Automated Proof Synthesis for the Minimal Propositional Logic with Deep Neural Networks

  • Taro SekiyamaEmail author
  • Kohei Suenaga
Conference paper
Part of the Lecture Notes in Computer Science book series (LNCS, volume 11275)


This work explores the application of deep learning, a machine learning technique that uses deep neural networks (DNN) in its core, to an automated theorem proving (ATP) problem. To this end, we construct a statistical model which quantifies the likelihood that a proof is indeed a correct one of a given proposition. Based on this model, we give a proof-synthesis procedure that searches for a proof in the order of the likelihood. This procedure uses an estimator of the likelihood of an inference rule being applied at each step of a proof. As an implementation of the estimator, we propose a proposition-to-proof architecture, which is a DNN tailored to the automated proof synthesis problem. To empirically demonstrate its usefulness, we apply our model to synthesize proofs of the minimal propositional logic. We train the proposition-to-proof model using a training dataset of proposition–proof pairs. The evaluation against a benchmark set shows the very high accuracy and an improvement to the recent work of neural proof synthesis.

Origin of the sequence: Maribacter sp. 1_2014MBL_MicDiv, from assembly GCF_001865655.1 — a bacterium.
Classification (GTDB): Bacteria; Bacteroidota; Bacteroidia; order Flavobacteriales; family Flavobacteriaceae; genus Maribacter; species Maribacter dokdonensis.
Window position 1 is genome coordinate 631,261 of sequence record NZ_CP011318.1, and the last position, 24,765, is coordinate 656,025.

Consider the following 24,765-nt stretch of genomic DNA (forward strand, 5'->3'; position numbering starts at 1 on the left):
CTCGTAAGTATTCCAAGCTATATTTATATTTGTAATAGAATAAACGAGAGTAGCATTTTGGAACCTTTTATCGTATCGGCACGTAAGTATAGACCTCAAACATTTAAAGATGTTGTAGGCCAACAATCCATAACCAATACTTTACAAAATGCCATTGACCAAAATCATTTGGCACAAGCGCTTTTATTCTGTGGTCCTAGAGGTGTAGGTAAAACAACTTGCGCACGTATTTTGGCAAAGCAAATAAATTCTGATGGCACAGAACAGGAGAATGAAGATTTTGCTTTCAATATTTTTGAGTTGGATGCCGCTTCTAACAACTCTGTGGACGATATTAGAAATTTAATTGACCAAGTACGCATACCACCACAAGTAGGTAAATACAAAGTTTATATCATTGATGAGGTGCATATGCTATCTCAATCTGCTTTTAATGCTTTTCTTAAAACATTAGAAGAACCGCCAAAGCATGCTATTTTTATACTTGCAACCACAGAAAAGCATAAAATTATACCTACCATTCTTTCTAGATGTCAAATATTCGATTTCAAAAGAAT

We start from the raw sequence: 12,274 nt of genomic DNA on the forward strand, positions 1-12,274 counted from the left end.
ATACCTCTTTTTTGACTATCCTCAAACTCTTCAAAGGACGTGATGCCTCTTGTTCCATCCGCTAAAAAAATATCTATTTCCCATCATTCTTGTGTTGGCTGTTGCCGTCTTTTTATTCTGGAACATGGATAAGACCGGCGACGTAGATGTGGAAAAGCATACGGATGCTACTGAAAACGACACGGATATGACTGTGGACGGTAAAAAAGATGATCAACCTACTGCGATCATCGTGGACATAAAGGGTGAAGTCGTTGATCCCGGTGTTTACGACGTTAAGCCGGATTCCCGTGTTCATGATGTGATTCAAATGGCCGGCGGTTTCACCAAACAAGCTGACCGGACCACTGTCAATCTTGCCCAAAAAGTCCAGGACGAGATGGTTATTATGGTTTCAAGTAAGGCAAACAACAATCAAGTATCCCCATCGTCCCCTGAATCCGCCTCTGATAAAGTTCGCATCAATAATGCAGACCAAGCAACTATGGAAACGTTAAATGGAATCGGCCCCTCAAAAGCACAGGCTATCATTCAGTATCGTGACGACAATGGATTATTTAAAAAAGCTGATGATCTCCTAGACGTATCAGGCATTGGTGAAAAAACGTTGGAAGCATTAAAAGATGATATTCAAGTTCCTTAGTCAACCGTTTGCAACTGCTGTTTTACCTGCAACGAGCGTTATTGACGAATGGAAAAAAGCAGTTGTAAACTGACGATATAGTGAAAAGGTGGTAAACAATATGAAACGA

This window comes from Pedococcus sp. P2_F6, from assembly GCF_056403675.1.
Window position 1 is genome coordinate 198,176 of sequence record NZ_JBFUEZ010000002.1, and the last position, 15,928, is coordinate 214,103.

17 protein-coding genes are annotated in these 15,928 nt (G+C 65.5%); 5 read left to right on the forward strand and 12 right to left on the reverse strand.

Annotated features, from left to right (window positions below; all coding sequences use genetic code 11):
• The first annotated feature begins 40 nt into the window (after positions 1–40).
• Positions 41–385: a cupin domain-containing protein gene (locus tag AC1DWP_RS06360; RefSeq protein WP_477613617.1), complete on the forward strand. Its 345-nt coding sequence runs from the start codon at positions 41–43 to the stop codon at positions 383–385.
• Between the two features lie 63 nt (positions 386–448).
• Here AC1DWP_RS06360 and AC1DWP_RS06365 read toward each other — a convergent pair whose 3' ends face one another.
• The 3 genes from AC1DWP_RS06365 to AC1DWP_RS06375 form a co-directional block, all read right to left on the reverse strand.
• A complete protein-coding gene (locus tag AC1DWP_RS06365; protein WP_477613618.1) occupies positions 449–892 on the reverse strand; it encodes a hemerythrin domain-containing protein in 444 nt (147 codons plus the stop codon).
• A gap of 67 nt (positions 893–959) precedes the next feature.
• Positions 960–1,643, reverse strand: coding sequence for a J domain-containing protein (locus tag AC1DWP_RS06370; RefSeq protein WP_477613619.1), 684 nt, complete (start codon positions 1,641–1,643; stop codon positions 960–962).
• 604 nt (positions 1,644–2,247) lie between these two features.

Automated theorem proving Deep learning Neural networks 



We are grateful to Akifumi Imanishi, Kensuke Kojima, and Takayuki Muranushi for the discussion and the contribution to the earlier version of the present work. Kohei Suenaga is supported by JST PRESTO Grant Number JPMJPR15E5, Japan. Taro Sekiyama is supported by ERATO HASUO Metamathematics for Systems Design Project (No. JPMJER1603), JST.


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© Springer Nature Switzerland AG 2018

Authors and Affiliations

  1. 1.National Institute of InformaticsTokyoJapan
  2. 2.Kyoto UniversityKyotoJapan
  3. 3.JST PRESTOTokyoJapan

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